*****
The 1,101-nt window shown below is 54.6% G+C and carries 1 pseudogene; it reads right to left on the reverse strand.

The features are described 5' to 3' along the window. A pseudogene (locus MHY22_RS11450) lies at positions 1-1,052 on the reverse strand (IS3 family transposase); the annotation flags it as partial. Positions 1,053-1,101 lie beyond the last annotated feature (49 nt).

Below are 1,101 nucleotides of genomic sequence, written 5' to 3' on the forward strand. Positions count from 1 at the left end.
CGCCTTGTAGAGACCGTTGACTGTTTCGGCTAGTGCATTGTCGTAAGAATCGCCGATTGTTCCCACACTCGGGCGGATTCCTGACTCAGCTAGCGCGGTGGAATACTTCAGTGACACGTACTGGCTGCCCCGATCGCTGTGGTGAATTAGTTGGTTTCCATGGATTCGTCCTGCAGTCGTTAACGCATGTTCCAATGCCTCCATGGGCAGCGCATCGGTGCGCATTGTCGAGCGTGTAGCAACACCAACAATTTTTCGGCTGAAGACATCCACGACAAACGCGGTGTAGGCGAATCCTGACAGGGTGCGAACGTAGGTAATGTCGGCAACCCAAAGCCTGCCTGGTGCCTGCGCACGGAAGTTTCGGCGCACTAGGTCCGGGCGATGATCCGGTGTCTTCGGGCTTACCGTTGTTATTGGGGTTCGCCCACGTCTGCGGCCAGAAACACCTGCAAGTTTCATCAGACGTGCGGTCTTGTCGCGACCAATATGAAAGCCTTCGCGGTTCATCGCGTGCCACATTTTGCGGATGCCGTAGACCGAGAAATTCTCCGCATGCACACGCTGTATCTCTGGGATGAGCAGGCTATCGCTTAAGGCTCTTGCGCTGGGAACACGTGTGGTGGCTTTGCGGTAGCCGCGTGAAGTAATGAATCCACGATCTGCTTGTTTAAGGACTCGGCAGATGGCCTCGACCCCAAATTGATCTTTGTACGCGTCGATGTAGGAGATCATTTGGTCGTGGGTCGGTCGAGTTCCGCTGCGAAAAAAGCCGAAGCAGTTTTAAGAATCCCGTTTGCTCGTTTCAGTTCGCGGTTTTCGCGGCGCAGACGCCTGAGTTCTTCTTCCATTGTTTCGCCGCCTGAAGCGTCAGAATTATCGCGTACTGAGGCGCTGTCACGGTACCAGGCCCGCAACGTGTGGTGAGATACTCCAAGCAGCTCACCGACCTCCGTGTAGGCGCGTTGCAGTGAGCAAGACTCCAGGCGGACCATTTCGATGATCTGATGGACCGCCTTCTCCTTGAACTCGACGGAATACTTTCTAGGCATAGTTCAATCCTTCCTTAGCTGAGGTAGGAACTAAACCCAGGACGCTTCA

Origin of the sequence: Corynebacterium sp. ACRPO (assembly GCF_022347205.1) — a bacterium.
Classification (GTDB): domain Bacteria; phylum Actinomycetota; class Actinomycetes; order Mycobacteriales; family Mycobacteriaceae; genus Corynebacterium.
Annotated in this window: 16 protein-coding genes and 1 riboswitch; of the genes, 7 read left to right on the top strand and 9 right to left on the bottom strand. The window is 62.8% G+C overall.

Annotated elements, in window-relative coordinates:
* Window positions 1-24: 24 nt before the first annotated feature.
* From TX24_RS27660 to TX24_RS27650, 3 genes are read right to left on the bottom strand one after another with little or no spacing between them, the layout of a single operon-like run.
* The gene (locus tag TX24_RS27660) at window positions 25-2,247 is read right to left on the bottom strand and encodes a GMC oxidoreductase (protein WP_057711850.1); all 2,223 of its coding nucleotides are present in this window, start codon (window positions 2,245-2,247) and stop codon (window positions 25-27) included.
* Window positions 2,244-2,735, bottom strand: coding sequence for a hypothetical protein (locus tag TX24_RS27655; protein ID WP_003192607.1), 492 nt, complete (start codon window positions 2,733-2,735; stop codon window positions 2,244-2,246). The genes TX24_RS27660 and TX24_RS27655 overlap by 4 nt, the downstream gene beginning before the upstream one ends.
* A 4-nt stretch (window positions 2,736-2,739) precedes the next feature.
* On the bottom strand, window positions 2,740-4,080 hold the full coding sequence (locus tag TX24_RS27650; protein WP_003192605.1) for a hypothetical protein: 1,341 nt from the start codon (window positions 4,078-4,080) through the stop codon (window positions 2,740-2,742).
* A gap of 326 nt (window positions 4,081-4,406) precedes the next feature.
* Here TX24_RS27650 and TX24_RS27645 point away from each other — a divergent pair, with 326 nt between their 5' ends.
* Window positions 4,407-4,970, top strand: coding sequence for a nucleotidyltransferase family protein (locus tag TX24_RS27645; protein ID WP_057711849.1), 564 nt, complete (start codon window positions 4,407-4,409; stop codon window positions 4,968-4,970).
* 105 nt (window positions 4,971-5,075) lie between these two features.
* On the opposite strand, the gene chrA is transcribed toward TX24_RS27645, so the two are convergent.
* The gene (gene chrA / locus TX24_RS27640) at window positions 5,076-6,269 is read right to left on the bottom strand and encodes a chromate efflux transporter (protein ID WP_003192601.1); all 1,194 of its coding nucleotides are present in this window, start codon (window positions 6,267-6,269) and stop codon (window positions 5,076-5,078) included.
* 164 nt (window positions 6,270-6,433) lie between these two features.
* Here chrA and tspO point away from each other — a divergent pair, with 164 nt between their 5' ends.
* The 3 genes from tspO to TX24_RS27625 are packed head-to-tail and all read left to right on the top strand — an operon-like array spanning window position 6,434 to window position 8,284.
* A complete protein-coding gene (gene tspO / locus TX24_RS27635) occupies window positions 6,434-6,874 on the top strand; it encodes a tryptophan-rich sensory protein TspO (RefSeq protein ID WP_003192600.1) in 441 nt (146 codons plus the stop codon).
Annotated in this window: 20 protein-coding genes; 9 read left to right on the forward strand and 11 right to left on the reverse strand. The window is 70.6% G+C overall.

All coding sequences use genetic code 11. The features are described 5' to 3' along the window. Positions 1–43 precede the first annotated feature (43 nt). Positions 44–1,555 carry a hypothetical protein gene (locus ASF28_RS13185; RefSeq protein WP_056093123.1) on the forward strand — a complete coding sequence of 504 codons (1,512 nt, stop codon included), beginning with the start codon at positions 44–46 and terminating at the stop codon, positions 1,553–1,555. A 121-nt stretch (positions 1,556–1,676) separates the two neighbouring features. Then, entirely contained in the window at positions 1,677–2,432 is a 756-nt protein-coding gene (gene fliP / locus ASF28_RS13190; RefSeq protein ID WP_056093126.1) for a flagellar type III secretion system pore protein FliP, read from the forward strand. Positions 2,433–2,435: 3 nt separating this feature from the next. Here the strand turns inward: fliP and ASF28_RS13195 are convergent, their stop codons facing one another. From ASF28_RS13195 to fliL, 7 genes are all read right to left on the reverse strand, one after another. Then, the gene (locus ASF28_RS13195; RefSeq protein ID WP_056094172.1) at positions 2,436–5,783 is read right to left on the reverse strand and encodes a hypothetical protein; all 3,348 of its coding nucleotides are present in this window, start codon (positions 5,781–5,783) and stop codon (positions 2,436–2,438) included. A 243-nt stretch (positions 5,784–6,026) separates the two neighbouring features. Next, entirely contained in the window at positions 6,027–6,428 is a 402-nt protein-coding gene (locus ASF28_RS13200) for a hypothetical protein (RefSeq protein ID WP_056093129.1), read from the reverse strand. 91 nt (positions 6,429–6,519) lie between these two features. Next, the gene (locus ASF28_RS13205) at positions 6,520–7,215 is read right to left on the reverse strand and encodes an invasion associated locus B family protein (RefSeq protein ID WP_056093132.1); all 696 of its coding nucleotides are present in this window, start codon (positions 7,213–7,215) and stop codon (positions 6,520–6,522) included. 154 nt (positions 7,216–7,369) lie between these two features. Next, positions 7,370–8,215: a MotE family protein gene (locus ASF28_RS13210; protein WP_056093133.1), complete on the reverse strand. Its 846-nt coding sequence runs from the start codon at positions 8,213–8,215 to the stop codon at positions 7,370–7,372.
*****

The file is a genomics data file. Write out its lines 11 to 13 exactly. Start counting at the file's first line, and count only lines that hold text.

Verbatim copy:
* The gene (locus tag TX24_RS27660) at window positions 25-2,247 is read right to left on the bottom strand and encodes a GMC oxidoreductase (protein WP_057711850.1); all 2,223 of its coding nucleotides are present in this window, start codon (window positions 2,245-2,247) and stop codon (window positions 25-27) included.
* Window positions 2,244-2,735, bottom strand: coding sequence for a hypothetical protein (locus tag TX24_RS27655; protein ID WP_003192607.1), 492 nt, complete (start codon window positions 2,733-2,735; stop codon window positions 2,244-2,246). The genes TX24_RS27660 and TX24_RS27655 overlap by 4 nt, the downstream gene beginning before the upstream one ends.
* A 4-nt stretch (window positions 2,736-2,739) precedes the next feature.